Severe tenant arrears fall to annual low

Nia Williams

January 3, 2013

This reversed the trend in the preceding four quarters where severe arrears rose by an average 10.8% per quarter leaving the number of tenants in severe arrears at 86,000, a drop of 16,000 tenants.

Paul Jardine, director and receiver at Templeton LPA, part of LSL, said: “Tenants’ finances have suffered a grueling combination of rising living costs and rental inflation throughout much of 2012. With many budgets balanced on a knife edge a slight reprieve from rapid rent rises towards the end of the year has been very significant.”

Jardine said the recent strength of the labour market played the biggest role in halting the upwards climb in the number of tenants in severe financial difficulty.

The fall leaves the level of severe arrears cases 9.2% lower than the average for the previous four quarters annual growth of these cases slowed to 0.3%.

Such tenants now represent 2.2% of tenancies in England and Wales down from 2.5% in the previous quarter.

The wider picture of tenants’ finance has also improved highlighted by LSL’s buy-to-let index which claimed overall tenant arrears fell in November with 7.4% of all rent late or unpaid.

This compares with 8.1% in the previous month.

Jardine said: “Improvements in tenants’ finances come on the back of surprisingly strong unemployment figures. But after a year of increasing severe arrears landlords are more aware of their legal protection than ever, and a more proactive approach to tackling arrears has helped rein in severe tenant arrears.”

However those facing eviction through court order are yet to feel the impact of a better financial situation for tenants. In the third quarter 25,756 tenants faced eviction notices, a quarterly rise of 5.5%.

On an annual basis this puts evictions marginally up increasing 0.25% from a year ago.

And improvements in tenant arrears haven’t yet filtered through into landlord’s mortgage arrears. The number of buy-to-let mortgages over three months in arrears rose by 0.9% to 21,900 by the end of the third quarter of 2012.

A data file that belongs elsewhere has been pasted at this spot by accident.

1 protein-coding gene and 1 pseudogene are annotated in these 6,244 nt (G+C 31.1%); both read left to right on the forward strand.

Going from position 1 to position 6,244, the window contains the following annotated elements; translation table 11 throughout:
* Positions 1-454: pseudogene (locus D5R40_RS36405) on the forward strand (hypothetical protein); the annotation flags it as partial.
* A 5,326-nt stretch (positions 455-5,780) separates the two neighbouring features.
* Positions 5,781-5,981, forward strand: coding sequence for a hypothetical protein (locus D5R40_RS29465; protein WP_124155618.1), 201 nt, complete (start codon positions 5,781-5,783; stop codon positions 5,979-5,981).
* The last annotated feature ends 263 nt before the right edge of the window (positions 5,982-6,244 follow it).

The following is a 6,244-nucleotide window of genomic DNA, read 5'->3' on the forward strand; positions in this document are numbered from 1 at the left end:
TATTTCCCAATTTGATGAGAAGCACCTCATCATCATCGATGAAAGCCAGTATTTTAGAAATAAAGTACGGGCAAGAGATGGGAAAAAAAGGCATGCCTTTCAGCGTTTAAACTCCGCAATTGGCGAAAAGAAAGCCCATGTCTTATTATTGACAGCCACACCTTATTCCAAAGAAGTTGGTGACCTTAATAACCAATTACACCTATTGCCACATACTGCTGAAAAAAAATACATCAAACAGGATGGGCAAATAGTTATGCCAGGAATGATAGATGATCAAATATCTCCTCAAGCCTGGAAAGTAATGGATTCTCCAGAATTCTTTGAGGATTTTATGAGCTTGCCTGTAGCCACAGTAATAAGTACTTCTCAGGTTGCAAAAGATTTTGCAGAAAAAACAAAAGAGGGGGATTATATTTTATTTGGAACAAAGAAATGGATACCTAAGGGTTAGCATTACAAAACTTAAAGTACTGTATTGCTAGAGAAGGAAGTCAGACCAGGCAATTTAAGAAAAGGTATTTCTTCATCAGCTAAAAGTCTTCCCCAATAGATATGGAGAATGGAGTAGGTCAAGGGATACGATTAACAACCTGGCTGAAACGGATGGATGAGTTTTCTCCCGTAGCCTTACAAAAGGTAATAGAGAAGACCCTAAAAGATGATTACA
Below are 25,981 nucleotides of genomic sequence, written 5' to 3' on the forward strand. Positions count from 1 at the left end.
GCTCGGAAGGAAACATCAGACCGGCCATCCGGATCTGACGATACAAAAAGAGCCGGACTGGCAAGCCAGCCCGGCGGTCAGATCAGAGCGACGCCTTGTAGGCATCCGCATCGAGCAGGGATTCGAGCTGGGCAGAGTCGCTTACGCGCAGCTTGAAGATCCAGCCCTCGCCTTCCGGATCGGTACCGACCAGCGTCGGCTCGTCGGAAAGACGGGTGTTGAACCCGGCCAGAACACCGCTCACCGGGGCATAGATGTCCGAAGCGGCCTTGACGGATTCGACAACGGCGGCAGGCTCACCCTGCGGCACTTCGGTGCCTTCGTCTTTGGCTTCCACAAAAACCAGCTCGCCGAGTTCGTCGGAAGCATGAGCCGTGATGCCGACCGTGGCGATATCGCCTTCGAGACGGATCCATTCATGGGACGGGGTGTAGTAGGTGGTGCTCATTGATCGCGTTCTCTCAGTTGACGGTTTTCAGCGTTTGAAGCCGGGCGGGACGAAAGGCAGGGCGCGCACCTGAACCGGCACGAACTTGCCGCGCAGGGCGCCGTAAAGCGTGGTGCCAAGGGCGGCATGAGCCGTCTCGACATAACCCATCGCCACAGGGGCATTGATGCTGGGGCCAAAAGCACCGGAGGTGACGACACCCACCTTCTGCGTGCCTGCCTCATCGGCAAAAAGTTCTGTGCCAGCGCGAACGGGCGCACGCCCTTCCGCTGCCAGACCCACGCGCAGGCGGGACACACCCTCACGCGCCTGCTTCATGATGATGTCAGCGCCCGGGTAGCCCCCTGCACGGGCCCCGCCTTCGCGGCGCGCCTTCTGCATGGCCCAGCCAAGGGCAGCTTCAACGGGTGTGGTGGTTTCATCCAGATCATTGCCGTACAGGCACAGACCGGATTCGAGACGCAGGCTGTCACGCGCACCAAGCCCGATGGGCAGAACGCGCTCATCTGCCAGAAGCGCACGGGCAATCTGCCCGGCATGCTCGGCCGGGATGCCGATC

This is compared with a fall in the previous quarter of 9%.

Despite this small step backwards in quarter three on an annual basis buy-to-let mortgages more than three months in arrears fell by 15.8%.

However Jardine expects the Funding for Lending scheme to continue having positive effects on the mortgage market in 2013.

He said: “This will leave landlords increasing room for manoeuvre when cash-flow problems do emerge. In turn this is likely to place downwards pressure on buy-to-let arrears over the medium-term in the absence of a major downturn in the labour market.”

But David Brown, commercial director of LSL Property Services, warned more investment in the private rented sector was needed to ensure stability of tenant payments.

He said: “Investors should place financial suitability of any prospective tenant high up their agenda when letting a property. Cutting corners at the point of vetting a tenant is a false economy and can prove costly.

He added: “It is far easier to take action to prevent arrears in the first place than to resolve them after they have occurred.”

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